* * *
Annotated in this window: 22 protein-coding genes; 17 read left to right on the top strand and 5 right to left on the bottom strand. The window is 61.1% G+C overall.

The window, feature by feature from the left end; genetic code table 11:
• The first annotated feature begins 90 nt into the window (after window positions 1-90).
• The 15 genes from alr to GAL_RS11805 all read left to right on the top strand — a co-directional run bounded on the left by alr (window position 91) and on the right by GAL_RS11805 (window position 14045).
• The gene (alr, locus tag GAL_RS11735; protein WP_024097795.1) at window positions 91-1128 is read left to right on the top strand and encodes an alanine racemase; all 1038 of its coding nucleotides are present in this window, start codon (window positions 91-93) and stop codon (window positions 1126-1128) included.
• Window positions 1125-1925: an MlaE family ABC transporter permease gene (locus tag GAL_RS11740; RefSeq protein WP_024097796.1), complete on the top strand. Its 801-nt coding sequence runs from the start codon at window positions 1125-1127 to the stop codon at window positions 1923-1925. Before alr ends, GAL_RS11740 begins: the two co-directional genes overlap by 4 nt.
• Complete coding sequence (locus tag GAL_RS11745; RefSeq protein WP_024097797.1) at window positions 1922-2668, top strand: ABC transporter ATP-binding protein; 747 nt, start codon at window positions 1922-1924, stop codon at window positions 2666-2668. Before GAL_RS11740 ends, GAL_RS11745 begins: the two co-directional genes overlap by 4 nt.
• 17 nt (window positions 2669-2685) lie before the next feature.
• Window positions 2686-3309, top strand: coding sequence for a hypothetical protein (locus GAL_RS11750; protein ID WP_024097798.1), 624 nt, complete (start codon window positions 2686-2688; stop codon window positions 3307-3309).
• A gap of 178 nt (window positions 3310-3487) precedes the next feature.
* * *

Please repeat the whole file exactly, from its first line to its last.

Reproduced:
Annotated in this window: 22 protein-coding genes; 17 read left to right on the top strand and 5 right to left on the bottom strand. The window is 61.1% G+C overall.

The window, feature by feature from the left end; genetic code table 11:
• The first annotated feature begins 90 nt into the window (after window positions 1-90).
• The 15 genes from alr to GAL_RS11805 all read left to right on the top strand — a co-directional run bounded on the left by alr (window position 91) and on the right by GAL_RS11805 (window position 14045).
• The gene (alr, locus tag GAL_RS11735; protein WP_024097795.1) at window positions 91-1128 is read left to right on the top strand and encodes an alanine racemase; all 1038 of its coding nucleotides are present in this window, start codon (window positions 91-93) and stop codon (window positions 1126-1128) included.
• Window positions 1125-1925: an MlaE family ABC transporter permease gene (locus tag GAL_RS11740; RefSeq protein WP_024097796.1), complete on the top strand. Its 801-nt coding sequence runs from the start codon at window positions 1125-1127 to the stop codon at window positions 1923-1925. Before alr ends, GAL_RS11740 begins: the two co-directional genes overlap by 4 nt.
• Complete coding sequence (locus tag GAL_RS11745; RefSeq protein WP_024097797.1) at window positions 1922-2668, top strand: ABC transporter ATP-binding protein; 747 nt, start codon at window positions 1922-1924, stop codon at window positions 2666-2668. Before GAL_RS11740 ends, GAL_RS11745 begins: the two co-directional genes overlap by 4 nt.
• 17 nt (window positions 2669-2685) lie before the next feature.
• Window positions 2686-3309, top strand: coding sequence for a hypothetical protein (locus GAL_RS11750; protein ID WP_024097798.1), 624 nt, complete (start codon window positions 2686-2688; stop codon window positions 3307-3309).
• A gap of 178 nt (window positions 3310-3487) precedes the next feature.